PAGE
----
Blackberry Season

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Yeah! It is blackberry season.  Two weeks earlier than usual and at sunset a couple of nights ago, my husband and I went for a walk and picked enough for breakfast.

I probably should explain, for those of you who don’t live in Western Washington, that we have an abundance of terrible bramble patches that produce blackberries.  We have three kinds and for the most part we consider them a blight.  The state considers them invasive species.

The smallest come in June and early July.  These creep along the ground and have VERY small berries which are a delight to eat and virtually seedless.  However, it will take hours to pick enough for a pie as they are so tiny.  I snack on these while working on the garden.  Beware though, these little ankle-biters can do major damage to your ankles.  Knee high rubber boots are best for wondering where this species grows.  They tend to invade the flower beds and grab at your sleeves and wrists while weeding.  The tiny briars are just about impossible to see for removal.

Generally, in August we are blessed with a larger, seedier berry that is truly the blackberry season.  These giant briar patches can totally encompass a house or outbuilding, automobiles, small children, if they stand still for any period of time.  They can scratch the paint off your car. They are real tigers but worth the effort.  They make great seedless jam and blintzes.

Though these are seedy, they are juicy and fragrant and this is what my husband and I were picking.  Blintzes for breakfast! What a treat. We were in heaven.  I used montrechevre goat cheese (any soft cheese will work like chevre or even cream cheese) with a little sugar, vanilla and orange bitters for the innards.  Wrapped this in a crepe.  Heated until just warm.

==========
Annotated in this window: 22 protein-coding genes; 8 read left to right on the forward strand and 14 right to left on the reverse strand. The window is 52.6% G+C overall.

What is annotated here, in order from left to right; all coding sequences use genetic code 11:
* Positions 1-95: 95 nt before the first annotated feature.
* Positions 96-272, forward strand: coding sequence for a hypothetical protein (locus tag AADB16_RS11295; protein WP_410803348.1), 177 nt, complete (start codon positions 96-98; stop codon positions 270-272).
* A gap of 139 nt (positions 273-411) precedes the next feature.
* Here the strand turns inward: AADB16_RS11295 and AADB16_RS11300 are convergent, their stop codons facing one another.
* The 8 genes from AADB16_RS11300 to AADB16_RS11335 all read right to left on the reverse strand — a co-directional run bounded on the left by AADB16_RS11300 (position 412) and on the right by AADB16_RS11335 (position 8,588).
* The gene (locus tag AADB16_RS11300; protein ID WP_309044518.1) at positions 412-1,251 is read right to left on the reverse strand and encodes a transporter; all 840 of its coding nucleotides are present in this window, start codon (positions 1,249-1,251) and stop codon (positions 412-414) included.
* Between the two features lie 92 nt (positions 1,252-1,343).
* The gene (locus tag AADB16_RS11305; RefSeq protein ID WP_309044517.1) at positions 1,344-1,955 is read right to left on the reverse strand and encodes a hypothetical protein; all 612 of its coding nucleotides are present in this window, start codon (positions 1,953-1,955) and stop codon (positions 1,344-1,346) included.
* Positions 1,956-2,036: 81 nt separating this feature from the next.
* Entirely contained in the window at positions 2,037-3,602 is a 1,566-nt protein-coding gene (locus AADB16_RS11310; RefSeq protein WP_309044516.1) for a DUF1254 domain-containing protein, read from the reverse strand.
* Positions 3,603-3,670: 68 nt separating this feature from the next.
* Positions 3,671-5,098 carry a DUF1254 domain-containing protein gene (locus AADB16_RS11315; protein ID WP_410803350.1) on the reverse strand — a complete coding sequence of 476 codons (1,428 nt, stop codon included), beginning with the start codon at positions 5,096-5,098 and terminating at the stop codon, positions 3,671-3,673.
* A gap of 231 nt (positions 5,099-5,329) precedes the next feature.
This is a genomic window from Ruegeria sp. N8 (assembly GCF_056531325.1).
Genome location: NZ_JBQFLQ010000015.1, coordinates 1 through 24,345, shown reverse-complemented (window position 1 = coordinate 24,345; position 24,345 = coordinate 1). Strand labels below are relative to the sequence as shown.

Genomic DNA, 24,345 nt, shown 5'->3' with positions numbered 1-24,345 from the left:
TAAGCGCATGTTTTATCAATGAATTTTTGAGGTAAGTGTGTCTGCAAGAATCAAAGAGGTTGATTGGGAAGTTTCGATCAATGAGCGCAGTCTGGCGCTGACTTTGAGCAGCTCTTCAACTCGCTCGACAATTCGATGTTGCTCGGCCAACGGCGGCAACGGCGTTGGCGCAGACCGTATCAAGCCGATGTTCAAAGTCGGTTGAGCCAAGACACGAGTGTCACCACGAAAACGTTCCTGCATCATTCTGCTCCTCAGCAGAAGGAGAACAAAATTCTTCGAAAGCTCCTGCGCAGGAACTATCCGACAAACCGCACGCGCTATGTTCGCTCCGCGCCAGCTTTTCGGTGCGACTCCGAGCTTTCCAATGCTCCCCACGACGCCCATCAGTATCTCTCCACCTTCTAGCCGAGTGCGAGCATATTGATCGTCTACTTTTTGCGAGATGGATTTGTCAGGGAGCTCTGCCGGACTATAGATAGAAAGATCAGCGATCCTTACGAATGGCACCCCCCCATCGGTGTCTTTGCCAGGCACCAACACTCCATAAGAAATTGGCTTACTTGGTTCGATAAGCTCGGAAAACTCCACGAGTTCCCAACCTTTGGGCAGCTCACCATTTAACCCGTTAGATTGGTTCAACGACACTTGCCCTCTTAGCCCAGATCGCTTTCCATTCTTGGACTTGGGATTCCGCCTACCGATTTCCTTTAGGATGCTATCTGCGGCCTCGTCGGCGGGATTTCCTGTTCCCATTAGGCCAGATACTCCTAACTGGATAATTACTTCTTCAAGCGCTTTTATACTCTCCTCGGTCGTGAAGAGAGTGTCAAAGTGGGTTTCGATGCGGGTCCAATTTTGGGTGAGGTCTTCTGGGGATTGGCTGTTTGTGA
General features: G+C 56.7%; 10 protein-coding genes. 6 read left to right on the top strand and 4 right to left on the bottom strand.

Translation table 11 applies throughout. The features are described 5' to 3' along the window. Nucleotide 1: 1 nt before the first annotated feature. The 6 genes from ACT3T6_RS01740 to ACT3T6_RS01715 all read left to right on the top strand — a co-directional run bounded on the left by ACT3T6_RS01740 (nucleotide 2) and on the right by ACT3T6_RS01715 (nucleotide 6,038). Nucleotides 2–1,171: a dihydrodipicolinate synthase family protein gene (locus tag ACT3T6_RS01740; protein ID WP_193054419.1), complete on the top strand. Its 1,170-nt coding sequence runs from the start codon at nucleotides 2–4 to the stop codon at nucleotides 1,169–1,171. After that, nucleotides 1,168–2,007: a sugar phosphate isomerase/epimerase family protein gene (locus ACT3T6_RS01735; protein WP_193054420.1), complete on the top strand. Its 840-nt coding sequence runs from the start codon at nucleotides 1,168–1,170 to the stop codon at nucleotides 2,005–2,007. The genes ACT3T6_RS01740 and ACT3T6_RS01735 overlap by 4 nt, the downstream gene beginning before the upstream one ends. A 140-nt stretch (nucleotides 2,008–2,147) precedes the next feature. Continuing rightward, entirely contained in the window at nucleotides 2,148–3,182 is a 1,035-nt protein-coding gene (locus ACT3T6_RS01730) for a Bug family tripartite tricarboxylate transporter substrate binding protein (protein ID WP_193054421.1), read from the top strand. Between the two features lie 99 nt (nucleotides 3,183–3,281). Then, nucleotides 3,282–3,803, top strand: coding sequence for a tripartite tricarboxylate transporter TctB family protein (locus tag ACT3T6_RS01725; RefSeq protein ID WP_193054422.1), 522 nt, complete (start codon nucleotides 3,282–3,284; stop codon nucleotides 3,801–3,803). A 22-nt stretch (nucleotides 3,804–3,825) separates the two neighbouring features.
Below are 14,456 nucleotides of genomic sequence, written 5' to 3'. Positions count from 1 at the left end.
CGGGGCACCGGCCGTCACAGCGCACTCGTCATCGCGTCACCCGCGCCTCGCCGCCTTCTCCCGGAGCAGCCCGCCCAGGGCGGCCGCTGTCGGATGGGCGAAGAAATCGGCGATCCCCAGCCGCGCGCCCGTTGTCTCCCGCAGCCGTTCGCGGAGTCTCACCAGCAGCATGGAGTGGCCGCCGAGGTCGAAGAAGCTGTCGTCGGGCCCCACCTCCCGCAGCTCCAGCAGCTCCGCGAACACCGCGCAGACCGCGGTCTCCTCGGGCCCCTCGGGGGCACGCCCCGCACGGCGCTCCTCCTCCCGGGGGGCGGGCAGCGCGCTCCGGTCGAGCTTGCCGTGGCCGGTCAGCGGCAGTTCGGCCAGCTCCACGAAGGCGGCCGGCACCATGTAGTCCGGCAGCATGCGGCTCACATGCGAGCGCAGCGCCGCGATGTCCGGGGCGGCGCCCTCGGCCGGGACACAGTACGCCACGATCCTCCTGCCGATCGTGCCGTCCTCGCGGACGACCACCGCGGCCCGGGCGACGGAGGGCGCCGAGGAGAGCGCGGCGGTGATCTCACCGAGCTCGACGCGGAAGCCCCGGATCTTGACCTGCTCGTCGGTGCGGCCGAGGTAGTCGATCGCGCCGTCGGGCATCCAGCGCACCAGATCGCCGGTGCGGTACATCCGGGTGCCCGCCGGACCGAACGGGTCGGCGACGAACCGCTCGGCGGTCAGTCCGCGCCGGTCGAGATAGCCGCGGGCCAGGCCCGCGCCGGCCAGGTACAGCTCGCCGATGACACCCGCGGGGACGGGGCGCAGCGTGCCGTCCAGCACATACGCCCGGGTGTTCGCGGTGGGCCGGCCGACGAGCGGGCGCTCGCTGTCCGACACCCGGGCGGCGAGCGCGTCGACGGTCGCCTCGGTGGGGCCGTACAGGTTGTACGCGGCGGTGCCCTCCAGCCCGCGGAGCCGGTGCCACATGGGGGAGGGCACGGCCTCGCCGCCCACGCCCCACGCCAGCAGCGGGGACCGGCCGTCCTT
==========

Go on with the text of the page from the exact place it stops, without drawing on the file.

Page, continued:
I took about a cup and a half of fresh blackberries and added water, cornstarch and sugar.  Simmered until hot and thickened, but not until the berries fell apart. Poured it over the warmed blintzes and we had a superb breakfast.

If you are half asleep in the morning, you can make crepes and keep them at ready in the freezer separated by waxed paper.  Thaw and prepare.

I know, it sounds like a lot of work for a meal most of you don’t eat, but this took fifteen minutes including making the crepes, but not counting the berry picking time.  You may substitute blueberries, strawberries, even rhubarb compote for the blackberries at other times of the year. Enjoy.

Summer Fun

 

In his sites

(this crow is made from tarpaper embedded into the wax) (titled: “In His Sites”)

Well the calendar says it is summer.  It is raining and almost the end of July.  Last week, however, we did have some moderate days of sunshine mixed, intermittently, with clouds.  Since it wasn’t raining and it wasn’t too hot, I decided to work on an outdoor project.

As I have mentioned before, I am an artist, primarily a painter, though I dabble in printmaking and other art forms.  I also teach.

One form of painting that I practice, from time to time, is encaustic painting.  This is melted wax to a board.  For color I use various materials including oil pastels, crayolas, powdered graphite, powdered pigments and more.  I often imbed objects, bits of paper, old subway tickets, playing cards, and other refuse into the pieces.